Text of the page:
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How did supermassive black holes get so big? New data give a clue.

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"That's a huge amount of rotational energy," she says.

Indeed, it represents 84 percent of the maximum spin rate predicted by Einstein's theory of general relativity, adds Guido Risaliti, an astrophysicist at the Harvard-Smithsonian Center for Astrophysics in Cambridge, Mass., who was the lead author of the paper in Nature.

The supermassive black hole's high spin rate provides a direct clue as to how it grew, researchers say.

"We believe that these black holes were born when the universe was only about 10 percent of its current age," said Arvind Parmar, mission manager for the European Space Agency's XMM-Newton orbiting X-ray telescope, during a press briefing Thursday afternoon. Back then, Dr. Parmar says, these objects would have tipped the cosmic scales at 20 or 30 times the sun's mass.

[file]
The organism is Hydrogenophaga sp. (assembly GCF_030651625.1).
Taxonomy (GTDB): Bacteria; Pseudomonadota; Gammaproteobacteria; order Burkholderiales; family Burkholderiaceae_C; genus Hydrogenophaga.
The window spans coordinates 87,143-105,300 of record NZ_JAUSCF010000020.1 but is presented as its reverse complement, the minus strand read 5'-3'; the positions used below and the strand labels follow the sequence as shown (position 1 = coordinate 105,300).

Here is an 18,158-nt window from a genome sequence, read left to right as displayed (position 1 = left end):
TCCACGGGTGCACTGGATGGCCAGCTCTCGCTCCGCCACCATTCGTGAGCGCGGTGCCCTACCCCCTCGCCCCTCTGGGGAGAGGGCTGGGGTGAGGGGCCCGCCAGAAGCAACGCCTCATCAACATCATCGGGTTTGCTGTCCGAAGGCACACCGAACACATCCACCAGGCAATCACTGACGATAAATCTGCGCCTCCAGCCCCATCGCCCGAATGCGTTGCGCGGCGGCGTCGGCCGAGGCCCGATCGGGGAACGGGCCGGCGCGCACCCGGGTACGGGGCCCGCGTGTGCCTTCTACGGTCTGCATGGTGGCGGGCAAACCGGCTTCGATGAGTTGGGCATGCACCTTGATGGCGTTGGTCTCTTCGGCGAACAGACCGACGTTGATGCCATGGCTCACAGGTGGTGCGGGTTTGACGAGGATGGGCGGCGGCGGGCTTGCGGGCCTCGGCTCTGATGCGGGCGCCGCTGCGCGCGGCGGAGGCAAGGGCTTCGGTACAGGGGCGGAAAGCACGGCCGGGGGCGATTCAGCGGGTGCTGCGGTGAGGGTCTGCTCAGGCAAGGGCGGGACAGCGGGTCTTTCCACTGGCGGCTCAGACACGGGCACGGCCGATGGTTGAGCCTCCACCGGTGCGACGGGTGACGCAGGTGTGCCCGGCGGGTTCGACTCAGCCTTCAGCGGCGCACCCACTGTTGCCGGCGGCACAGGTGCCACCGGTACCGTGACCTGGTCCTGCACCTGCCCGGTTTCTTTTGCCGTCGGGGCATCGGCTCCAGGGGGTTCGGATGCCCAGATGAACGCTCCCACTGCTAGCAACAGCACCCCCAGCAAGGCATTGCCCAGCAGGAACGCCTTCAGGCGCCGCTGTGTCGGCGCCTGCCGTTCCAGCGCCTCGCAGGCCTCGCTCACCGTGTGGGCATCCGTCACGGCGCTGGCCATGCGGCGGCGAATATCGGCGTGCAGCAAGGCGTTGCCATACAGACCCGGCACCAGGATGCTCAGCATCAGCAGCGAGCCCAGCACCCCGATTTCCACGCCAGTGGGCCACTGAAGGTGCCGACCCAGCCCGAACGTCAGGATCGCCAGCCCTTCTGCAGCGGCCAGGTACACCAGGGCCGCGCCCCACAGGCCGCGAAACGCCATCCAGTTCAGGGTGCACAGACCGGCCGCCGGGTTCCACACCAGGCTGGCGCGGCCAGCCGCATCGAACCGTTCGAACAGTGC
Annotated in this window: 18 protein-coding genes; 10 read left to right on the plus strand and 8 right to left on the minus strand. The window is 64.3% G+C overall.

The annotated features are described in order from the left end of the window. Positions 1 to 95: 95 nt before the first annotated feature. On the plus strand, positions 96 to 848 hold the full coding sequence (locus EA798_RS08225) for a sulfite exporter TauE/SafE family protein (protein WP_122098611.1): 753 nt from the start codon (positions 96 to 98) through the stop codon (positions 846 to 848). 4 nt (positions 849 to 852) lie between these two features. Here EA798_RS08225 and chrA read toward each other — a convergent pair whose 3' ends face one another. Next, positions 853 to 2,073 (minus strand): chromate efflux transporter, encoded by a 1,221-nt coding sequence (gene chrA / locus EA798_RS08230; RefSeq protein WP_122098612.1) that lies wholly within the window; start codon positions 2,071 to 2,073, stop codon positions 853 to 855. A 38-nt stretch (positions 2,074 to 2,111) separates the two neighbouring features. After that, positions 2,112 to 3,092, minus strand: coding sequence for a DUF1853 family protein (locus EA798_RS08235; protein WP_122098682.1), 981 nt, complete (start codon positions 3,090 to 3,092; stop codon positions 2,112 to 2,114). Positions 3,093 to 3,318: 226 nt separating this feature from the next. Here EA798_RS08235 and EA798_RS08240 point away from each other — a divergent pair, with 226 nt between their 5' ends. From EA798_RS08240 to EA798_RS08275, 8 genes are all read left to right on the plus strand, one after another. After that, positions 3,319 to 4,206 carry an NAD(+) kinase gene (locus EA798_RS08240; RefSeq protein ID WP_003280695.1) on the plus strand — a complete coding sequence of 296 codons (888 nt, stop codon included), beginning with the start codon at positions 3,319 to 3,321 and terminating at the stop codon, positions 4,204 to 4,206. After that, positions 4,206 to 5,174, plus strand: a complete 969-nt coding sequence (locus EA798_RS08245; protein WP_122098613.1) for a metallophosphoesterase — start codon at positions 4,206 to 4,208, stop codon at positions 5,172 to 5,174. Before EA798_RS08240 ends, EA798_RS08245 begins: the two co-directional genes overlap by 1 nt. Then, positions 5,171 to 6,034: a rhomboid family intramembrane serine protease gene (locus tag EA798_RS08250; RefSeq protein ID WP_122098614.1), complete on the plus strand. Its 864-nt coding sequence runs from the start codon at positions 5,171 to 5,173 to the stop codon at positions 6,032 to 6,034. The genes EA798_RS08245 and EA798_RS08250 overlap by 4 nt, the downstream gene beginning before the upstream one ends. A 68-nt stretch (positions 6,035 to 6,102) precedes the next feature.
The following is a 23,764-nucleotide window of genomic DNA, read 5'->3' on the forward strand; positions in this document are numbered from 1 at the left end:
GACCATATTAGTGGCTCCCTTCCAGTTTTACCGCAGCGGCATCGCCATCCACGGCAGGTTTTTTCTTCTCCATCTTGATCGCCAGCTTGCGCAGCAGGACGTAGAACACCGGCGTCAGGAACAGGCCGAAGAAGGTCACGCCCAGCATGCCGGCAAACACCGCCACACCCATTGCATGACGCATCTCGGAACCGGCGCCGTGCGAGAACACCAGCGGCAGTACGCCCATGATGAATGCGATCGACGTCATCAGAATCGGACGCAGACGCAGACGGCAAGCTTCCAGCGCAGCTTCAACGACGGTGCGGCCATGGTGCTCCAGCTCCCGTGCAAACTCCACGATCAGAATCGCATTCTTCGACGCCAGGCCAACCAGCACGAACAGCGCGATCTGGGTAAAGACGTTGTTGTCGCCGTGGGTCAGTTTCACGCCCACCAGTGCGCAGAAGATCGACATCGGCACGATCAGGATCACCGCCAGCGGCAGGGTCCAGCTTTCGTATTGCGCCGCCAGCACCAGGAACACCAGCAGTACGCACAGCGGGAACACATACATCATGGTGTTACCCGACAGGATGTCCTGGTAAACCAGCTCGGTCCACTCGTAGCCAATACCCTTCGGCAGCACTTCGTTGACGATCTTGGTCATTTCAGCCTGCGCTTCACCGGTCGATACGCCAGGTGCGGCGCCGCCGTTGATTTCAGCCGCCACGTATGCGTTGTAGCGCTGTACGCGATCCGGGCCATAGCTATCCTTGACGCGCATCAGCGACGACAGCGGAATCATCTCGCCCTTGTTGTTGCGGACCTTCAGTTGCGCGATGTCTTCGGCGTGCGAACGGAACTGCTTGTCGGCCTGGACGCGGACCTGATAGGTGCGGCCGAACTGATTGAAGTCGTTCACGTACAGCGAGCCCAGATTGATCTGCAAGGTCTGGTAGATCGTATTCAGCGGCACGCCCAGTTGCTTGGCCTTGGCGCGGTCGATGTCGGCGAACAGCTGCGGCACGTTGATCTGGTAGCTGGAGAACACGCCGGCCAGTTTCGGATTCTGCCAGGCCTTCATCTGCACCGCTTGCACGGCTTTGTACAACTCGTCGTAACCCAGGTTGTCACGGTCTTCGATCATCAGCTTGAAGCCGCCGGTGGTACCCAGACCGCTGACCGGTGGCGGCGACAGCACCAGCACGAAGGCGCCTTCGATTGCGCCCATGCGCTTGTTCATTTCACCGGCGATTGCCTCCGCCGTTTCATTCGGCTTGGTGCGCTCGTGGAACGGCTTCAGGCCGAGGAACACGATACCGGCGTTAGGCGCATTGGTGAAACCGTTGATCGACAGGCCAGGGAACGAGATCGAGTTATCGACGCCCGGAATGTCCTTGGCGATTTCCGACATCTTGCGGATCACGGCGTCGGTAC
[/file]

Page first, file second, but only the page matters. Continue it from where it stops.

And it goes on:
They can grow as galaxies collide and their central black holes merge. If both black holes are spinning in the same direction, the merger would result in a black hole with amped-up spin. Likewise, if the black hole continuously feeds on material in its host galaxy in what's called ordered accretion, the spin would accelerate as well. If feeding is random, however, spin rates would be relatively slow.

Thus, for this black hole, the results imply either constant feeding, a merger, or both, Parmar suggests.

Now that researchers have demonstrated that a supermassive black hole's spin can be measured, the next step is to observe these objects in ever more-distant galaxies that span a large stretch of cosmic time.

"This will allow us to probe the importance of accretion and the importance of mergers in creating the universe we see today," he says.

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